NYC-based four-piece Una Lux are a more aesthetically ambitious group than the average indie band, as likely to throw around references to Baroque painters and avant-garde film directors as they are to Pink Floyd and Portishead. The group’s guitarist Matteo Liberatore, who directed the video for their new single “Simon,” says that the clip “is filled with homage. We tried to reference Vittorio Storaro’s use of lighting in ‘The Last Emperor,’ some of the poses in Caravaggio portraits, and the parapsychology of David Lynch’s films, and then we cut it like French New Wave.” The finished product’s studied arrangements of bodies and light are both formal and faintly surreal, making it a fitting match for a song that balances sequenced electronic sounds with singer Kelso Norris’ sensuous vocals.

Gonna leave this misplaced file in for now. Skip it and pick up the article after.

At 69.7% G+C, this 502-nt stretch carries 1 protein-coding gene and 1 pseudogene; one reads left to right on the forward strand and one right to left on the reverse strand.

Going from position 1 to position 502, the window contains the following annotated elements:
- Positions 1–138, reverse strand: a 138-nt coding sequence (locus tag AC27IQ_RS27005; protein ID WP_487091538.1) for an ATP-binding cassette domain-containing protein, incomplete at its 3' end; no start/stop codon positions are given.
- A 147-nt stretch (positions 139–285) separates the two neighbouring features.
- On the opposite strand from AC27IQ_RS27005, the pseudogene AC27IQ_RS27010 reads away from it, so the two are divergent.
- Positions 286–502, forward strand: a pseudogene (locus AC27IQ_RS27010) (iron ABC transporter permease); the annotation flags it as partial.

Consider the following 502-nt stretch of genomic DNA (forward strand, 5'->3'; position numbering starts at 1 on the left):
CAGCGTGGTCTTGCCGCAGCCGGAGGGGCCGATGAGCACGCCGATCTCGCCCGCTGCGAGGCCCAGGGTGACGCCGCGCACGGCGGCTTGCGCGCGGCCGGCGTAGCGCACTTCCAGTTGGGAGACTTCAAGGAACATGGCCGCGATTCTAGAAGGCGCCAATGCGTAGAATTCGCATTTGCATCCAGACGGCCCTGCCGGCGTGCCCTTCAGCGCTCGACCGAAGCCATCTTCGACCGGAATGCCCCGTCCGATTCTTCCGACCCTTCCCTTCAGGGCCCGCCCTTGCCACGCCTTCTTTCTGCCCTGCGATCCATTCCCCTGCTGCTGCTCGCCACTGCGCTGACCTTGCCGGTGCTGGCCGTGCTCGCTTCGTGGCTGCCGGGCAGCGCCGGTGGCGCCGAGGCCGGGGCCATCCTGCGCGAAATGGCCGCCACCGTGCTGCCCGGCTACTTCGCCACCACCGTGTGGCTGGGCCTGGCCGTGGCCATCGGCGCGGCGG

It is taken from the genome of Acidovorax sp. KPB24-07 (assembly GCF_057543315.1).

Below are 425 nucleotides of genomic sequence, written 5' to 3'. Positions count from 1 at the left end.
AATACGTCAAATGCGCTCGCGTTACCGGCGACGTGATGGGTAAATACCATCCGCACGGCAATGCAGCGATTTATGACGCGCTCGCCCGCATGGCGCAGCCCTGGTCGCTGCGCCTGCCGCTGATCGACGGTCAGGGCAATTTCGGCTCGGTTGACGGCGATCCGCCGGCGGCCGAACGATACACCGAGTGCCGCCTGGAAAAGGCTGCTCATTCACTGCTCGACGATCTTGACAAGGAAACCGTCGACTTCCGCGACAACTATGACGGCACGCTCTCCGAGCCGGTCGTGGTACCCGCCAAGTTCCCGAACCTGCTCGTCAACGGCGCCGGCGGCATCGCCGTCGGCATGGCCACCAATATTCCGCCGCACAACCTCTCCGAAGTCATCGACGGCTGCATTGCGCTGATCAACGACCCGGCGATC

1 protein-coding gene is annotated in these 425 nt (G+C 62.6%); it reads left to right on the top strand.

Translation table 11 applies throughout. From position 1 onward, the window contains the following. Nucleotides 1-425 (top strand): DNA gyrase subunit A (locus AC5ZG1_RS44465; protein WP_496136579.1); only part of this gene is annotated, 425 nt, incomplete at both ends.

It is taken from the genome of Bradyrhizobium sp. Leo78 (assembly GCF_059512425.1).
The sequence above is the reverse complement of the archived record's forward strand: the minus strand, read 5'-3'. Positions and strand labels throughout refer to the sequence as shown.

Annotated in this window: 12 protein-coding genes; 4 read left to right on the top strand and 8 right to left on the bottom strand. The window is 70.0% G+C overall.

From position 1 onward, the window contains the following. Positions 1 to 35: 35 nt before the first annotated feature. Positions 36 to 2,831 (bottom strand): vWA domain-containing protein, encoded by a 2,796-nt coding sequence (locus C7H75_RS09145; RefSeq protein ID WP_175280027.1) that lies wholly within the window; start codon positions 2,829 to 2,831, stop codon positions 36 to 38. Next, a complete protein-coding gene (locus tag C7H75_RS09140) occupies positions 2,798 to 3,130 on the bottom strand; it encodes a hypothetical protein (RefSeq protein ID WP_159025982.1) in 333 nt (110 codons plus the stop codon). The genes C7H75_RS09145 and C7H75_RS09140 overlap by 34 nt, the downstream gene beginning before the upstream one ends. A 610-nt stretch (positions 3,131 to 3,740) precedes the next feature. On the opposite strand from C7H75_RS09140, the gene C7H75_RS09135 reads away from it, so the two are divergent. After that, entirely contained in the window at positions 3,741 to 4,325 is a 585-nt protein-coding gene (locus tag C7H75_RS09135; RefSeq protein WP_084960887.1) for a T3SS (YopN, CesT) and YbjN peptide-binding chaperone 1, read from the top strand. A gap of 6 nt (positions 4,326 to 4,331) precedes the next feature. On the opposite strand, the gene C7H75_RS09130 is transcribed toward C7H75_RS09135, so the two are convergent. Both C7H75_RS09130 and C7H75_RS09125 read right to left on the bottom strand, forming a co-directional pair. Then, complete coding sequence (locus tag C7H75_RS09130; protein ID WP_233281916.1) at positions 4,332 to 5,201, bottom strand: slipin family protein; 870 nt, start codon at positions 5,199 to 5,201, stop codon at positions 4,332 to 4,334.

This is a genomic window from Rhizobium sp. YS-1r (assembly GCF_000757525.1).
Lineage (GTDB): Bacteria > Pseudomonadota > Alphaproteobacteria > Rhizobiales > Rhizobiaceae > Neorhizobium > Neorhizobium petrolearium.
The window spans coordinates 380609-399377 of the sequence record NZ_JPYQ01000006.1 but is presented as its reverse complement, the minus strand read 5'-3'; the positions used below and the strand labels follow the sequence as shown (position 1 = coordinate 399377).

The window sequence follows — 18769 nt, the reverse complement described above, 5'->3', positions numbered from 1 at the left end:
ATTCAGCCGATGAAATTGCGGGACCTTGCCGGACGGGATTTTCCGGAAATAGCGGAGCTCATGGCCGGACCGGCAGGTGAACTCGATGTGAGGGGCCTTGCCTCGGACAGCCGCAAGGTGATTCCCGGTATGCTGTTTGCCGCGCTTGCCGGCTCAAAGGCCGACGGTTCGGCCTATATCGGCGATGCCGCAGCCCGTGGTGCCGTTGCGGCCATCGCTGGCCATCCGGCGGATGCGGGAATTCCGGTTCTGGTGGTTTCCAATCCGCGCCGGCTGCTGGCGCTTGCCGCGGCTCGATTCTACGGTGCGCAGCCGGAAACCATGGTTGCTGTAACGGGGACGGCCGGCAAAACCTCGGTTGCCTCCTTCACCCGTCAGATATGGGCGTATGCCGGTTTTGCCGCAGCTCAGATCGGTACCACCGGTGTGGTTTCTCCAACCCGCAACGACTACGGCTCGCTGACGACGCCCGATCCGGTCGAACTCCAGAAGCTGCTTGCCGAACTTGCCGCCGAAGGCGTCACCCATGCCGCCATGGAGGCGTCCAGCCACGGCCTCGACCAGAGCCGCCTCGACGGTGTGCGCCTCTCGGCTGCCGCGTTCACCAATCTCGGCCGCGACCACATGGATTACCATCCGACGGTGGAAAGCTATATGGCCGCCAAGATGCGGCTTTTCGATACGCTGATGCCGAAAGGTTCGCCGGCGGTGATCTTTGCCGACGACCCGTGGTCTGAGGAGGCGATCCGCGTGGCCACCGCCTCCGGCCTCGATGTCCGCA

Tag: Indie Rock (11-20 of 664)
After a decade-plus of being called an indie rock band without ever really sounding like one, avant-rockers TV on the Radio have released “Happy Idiot,” a track that emphasizes clean-toned guitar and accessible pop hooks over the atmosphere and electronic textures the rest of their discography’s been built on. The latest single from their upcoming album Seeds is as lyrically direct as it is musically, with frontman Tunde Adebimpe musing on non-thinking as a strategy for coping with emotional pain, sort of a less substance-centric relative of Sia’s “Chandelier” and Tove Lo’s “Habits (Stay High).” Seeds drops Nov. 18, and the band will be touring beforehand starting in mid-October.